Happy January the first. 🙂

 

–Sidra Maryam

On Books and Reading: (esp. Fiction and Non-fiction) -2

Published December 14, 2012 by sidmary
Fiction Stacks

Fiction Stacks (Photo credit: chelmsfordpubliclibrary)

From ‘The Mayor of Casterbridge’ by Thomas Hardy, I once and for all understood truly the status that Islam gives to women. The mere idea that women are a posession or can be sold is obscene, and the custom was yet prevalent in England in the 19th century. I understood why Muslims have been commanded to spread the message of Islam and peace; why they are supposed to put only three options to others: to accept Islam, or accept the government of Islam or prepare to fight. This is because however successful a society may seem to be, there are always problems, always oppression at some level or the other, to some people or the other; and Islam has got such comprehensive laws regarding every social, political, economical as a matter of fact all sorts of problems that it alone has the true ability, if followed truly to erase oppression from the world. Selling women was a form of oppression, and one that Islam deals with excellently by instilling faith and condemning irrogance.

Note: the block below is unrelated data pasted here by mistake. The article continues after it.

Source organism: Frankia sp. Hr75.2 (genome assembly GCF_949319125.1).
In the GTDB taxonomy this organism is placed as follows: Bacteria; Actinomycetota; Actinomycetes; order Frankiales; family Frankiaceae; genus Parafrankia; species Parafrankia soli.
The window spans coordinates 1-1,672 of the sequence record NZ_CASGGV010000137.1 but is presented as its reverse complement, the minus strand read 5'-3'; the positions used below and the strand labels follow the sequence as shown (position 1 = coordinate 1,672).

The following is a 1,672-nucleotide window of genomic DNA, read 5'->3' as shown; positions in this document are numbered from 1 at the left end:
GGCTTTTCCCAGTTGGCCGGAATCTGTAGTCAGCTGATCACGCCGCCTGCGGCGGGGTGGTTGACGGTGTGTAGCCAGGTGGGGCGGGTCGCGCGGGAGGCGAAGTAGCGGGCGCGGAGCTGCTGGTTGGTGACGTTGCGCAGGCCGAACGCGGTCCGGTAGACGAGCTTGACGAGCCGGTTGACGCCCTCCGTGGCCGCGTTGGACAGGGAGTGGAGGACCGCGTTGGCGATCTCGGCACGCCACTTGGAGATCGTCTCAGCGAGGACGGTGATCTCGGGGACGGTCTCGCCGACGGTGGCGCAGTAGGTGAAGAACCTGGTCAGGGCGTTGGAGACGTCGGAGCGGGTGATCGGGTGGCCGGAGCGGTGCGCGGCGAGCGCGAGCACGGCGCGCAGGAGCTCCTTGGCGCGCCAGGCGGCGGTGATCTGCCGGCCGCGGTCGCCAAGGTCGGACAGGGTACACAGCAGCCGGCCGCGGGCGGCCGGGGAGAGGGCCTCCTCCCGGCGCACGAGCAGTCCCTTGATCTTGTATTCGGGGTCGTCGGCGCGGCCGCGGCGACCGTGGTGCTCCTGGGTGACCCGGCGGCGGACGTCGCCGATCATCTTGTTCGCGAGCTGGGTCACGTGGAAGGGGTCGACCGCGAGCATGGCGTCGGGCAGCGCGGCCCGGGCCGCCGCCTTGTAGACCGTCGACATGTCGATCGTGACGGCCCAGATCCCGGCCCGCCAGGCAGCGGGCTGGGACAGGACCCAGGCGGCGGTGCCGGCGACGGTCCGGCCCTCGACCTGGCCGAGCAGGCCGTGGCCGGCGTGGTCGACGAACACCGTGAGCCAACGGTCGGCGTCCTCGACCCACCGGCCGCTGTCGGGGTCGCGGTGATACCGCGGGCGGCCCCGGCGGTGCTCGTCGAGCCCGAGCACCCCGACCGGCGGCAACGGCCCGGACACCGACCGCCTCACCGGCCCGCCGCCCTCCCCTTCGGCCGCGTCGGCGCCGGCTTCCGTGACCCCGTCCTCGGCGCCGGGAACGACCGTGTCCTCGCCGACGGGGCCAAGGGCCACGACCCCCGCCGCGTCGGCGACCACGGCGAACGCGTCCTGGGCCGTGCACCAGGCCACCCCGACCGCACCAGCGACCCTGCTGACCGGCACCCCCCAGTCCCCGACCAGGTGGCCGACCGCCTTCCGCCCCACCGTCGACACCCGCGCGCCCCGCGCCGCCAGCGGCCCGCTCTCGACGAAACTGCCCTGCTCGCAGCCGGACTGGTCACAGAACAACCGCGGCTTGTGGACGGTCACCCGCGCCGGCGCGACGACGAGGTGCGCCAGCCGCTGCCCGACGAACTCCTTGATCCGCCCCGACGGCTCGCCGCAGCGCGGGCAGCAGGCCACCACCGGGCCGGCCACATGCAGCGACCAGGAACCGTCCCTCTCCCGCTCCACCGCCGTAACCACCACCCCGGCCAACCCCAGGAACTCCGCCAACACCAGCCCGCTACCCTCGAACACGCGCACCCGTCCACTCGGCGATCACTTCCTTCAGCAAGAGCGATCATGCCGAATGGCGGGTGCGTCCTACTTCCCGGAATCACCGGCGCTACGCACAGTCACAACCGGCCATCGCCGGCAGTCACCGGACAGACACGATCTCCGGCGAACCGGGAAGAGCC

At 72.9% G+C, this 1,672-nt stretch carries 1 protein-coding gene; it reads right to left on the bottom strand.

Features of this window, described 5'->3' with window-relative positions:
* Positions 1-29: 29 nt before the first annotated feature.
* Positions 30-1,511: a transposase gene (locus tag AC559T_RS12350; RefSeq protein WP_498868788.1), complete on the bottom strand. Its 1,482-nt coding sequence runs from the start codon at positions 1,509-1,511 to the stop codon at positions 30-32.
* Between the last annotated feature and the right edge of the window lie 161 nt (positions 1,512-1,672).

‘Paranoia’ was a more contemporary novel by James Finder. It focussed on the corporate world of America and opened my eyes to what happens generally in business the world over. It was about how lying and cheating and immoral behaviour is taken as ‘strategy’ and actually appreciated when it benefits you in business when all it really is is stooping low to the level of animals without any morals or values. I concluded based on what I have always read in non-fiction that anything based on cheating is destined to decline. I now believe that all corporate business is doomed if based on such ‘strategy’ and that since the American economy is based on corporate business, it should take warning. This is because I have read that false foundations don’t endure.

The thing is that fiction and non-fiction compliment each other. What you understand from non-fiction, your belief on it is strengthened from fiction. My interest is social sciences and religion, and I find plenty to affirm my faith and endorse my beliefs in all that I read. Non-fiction plays a separate and important part, and fiction plays the other separate and important part. There is no comparison. What matters is how you read what you are reading. You can have a defensive mindset and you will find fault with everything you read. You can have an analytical approach and you will understand more than what even the writer intended you to understand. Then you can have a critical approach and you will see for yourself what is what is true and what is false in what you are reading. You will know what to believe in and what to filter out of your mind.